Picking up the pieces: family disasters

“Picking up the pieces: Family functioning in the aftermath of natural disaster”

by Catherine Caruana, “Family Matters” No. 84, 2010.

Published by “Australian Institute of Family Studies” (2010)

When it suits ‘the politics ‘of the subject, then any ‘exposure’ to a trauma is said to be a “relatively common human experience” (i.e. say, around 50%). The implied expectation is that the human spirit will survive if not flourish in adversity and is part and parcel of the rich tapestry of normal life and which form the education on offer from the University of Life.
However, this laissez faire philosophy is never the attitude adopted by Social Scientists in matters related to inter-personal violence, or children witnessing violence, or of children feeling the pain of their parents’ divorce, or the after-shocks of custody disputes.
When it comes to ‘surviving’ natural disasters, e.g. floods, fire, landslides, and extreme droughts, we have one set of rules but another and unconnected set for divorce and child custody. Equally, we have one set of social scientists advising that divorce and child custody are ruinous for the prospects of children while others thinks such events are, in themselves, natural disasters and on a par with floods, forest fire, volcanoes, and extreme droughts.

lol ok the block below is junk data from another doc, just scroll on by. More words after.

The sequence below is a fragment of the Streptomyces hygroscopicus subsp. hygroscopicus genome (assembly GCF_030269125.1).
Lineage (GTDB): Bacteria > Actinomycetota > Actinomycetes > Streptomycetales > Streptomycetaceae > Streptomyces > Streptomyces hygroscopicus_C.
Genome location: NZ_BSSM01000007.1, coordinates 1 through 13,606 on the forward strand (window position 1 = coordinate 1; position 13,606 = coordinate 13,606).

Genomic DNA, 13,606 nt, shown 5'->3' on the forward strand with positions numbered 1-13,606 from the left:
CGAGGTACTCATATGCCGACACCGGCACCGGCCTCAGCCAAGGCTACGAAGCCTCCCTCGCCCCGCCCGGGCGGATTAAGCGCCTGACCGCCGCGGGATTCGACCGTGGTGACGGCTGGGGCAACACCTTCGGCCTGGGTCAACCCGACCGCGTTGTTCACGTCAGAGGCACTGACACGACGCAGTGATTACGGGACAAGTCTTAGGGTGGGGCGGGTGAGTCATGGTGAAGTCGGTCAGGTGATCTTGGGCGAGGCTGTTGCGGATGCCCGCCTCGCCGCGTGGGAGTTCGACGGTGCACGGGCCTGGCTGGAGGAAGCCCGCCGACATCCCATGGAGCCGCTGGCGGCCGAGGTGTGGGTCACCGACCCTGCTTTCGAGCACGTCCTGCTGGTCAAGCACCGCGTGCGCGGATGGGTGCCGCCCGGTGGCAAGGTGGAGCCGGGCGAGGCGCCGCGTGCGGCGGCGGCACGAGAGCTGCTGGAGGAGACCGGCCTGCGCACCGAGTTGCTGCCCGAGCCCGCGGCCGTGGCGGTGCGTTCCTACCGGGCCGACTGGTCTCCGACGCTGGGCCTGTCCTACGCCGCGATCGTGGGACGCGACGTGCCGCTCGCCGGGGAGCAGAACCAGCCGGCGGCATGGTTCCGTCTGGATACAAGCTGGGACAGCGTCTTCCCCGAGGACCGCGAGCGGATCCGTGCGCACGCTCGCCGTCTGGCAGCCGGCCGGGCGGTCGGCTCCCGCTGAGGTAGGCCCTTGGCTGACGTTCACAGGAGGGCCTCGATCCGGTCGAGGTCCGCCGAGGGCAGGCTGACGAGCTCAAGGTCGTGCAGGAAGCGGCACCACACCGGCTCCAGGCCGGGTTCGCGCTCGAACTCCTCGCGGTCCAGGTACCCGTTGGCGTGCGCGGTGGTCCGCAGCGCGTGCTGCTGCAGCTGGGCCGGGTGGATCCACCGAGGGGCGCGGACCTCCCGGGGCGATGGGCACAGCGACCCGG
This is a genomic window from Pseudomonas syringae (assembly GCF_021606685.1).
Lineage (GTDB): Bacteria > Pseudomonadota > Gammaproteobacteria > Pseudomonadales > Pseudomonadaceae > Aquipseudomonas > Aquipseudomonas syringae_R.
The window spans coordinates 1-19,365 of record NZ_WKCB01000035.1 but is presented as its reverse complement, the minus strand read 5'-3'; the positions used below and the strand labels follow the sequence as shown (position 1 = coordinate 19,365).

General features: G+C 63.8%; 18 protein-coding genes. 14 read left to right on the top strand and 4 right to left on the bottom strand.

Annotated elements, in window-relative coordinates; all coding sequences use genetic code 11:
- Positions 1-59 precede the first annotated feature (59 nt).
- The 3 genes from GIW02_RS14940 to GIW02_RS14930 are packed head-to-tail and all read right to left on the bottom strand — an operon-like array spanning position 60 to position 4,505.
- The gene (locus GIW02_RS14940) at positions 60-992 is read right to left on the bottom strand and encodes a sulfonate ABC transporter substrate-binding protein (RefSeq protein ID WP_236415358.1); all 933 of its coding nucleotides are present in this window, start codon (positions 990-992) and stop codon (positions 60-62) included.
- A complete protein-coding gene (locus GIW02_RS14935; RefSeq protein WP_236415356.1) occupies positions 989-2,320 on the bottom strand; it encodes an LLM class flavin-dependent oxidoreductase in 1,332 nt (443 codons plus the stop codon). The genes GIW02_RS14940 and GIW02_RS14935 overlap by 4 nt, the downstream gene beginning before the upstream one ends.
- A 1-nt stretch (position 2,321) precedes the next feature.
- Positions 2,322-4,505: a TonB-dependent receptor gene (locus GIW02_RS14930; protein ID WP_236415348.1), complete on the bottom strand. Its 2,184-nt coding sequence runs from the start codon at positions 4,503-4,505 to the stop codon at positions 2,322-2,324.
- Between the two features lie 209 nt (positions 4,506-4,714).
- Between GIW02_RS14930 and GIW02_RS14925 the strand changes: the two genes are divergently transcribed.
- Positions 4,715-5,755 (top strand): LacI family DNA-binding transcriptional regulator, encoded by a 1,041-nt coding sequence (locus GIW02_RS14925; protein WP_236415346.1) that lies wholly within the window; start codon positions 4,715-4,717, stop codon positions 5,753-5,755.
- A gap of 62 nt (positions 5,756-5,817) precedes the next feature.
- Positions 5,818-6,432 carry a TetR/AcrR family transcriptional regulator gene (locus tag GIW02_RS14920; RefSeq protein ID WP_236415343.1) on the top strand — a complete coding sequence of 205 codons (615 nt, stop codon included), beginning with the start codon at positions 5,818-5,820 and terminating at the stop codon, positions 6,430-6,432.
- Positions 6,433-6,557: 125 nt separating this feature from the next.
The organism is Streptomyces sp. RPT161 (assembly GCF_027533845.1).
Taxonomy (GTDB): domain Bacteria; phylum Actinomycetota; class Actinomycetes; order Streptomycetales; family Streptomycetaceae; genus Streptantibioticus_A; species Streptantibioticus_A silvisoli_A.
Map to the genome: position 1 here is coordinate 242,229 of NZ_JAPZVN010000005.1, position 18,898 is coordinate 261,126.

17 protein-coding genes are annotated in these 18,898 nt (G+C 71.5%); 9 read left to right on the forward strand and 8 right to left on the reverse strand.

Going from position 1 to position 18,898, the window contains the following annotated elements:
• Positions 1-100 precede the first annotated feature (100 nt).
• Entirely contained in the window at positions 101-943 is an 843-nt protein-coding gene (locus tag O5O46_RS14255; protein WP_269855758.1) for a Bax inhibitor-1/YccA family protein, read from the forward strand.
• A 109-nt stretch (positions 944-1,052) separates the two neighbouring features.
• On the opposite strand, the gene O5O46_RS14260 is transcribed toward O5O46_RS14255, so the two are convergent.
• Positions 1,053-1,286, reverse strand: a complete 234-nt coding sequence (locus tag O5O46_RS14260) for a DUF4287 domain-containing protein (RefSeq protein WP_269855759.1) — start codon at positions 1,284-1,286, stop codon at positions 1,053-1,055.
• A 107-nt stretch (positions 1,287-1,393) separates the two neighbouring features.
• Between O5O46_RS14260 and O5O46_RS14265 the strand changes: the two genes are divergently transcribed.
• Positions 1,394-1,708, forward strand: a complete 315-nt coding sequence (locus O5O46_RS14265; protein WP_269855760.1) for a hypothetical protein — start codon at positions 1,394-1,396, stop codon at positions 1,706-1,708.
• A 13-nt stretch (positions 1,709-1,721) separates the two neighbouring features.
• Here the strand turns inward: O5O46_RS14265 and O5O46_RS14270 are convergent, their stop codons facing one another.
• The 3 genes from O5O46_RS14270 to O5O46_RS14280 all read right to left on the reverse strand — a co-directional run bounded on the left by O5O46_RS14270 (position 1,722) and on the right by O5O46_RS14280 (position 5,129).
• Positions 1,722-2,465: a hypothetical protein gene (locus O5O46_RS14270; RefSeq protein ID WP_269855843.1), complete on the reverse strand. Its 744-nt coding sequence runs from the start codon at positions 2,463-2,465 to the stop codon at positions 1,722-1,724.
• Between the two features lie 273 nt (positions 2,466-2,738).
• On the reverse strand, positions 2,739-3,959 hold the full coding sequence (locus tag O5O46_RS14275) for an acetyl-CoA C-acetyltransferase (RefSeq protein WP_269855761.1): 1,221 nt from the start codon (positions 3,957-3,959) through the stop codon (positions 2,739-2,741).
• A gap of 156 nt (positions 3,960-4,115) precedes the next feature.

This is not, as one might suppose, from the title and the source (i.e. the AIFS), a scholarly assessment of divorce and its impact on society. No, it is instead an analytical commentary by the AIFS of family destruction caused by naturally occurring weather  disasters.[1]

Australia has been buffeted over the past few years by extremes of weather from devastating floods in one area to extreme droughts in others.

Stories of horror and suffering, triggered by unprecedented destruction of property and loss of life were occasioned in Feb 2009 by the immense bushfires that swept across the province of Victoria.

Extensive flooding occurred across the entire eastern seaboard of Australia in the months that followed. In some areas, drought relief funding was temporarily re-allocated for flood relief. The report then goes on to say:

  • While far from unusual occurrences in Australia, the fires and floods afflicting the continent in early 2009 may be the harbinger of more frequent and ferocious weather events associated with climate change. Coupled with protracted drought across much of the country, these events have dealt a heavy financial, social and personal blow on rural and urban fringe communities.

And it is at this point one realises that nothing is actually being done about man-made but equally serious disasters, namely, divorce and father– child separation imposed by courts. This creates it own horror stories – and by the tens of thousands.